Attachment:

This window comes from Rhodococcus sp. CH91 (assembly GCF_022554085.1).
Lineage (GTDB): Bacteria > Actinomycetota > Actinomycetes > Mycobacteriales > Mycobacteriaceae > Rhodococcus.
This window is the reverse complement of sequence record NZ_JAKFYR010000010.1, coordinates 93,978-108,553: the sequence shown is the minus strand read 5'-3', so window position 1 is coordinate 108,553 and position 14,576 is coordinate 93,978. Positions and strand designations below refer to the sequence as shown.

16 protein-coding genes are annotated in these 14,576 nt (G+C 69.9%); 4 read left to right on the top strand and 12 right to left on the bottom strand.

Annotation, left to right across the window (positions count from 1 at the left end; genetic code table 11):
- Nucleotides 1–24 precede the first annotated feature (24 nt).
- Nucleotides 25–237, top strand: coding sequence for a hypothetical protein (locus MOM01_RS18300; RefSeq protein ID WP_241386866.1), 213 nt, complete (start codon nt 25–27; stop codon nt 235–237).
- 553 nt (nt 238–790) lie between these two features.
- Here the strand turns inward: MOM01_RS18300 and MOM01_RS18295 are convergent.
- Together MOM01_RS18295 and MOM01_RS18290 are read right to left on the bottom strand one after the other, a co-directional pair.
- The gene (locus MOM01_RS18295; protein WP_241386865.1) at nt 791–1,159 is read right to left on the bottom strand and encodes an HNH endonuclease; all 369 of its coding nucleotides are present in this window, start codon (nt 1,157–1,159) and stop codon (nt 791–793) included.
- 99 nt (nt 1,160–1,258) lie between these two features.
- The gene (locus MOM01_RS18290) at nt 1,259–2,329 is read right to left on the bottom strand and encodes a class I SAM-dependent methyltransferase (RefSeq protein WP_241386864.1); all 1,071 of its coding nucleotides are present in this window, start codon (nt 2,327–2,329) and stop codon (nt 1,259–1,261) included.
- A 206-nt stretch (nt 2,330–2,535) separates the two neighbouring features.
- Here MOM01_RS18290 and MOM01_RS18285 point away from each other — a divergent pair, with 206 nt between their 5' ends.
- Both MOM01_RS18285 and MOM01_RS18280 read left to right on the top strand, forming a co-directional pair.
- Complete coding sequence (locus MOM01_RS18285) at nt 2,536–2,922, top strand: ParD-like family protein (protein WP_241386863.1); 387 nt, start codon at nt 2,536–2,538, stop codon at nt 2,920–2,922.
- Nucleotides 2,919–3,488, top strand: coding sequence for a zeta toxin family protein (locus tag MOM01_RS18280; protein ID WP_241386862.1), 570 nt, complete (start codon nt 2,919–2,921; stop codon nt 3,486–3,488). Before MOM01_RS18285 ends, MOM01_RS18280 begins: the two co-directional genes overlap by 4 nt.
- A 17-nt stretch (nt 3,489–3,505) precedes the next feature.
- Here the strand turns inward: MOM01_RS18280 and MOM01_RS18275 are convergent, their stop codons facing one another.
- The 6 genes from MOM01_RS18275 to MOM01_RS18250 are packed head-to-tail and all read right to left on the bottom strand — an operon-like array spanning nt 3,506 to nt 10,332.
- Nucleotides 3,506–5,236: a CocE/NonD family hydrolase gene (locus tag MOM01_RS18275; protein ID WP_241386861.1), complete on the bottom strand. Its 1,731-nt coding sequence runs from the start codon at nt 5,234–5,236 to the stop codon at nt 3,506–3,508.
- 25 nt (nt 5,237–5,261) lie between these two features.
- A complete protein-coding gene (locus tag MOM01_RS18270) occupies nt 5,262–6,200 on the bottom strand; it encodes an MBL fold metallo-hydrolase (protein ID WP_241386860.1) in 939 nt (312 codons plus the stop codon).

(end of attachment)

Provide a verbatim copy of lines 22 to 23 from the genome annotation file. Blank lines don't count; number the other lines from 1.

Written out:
- Nucleotides 3,506–5,236: a CocE/NonD family hydrolase gene (locus tag MOM01_RS18275; protein ID WP_241386861.1), complete on the bottom strand. Its 1,731-nt coding sequence runs from the start codon at nt 5,234–5,236 to the stop codon at nt 3,506–3,508.
- 25 nt (nt 5,237–5,261) lie between these two features.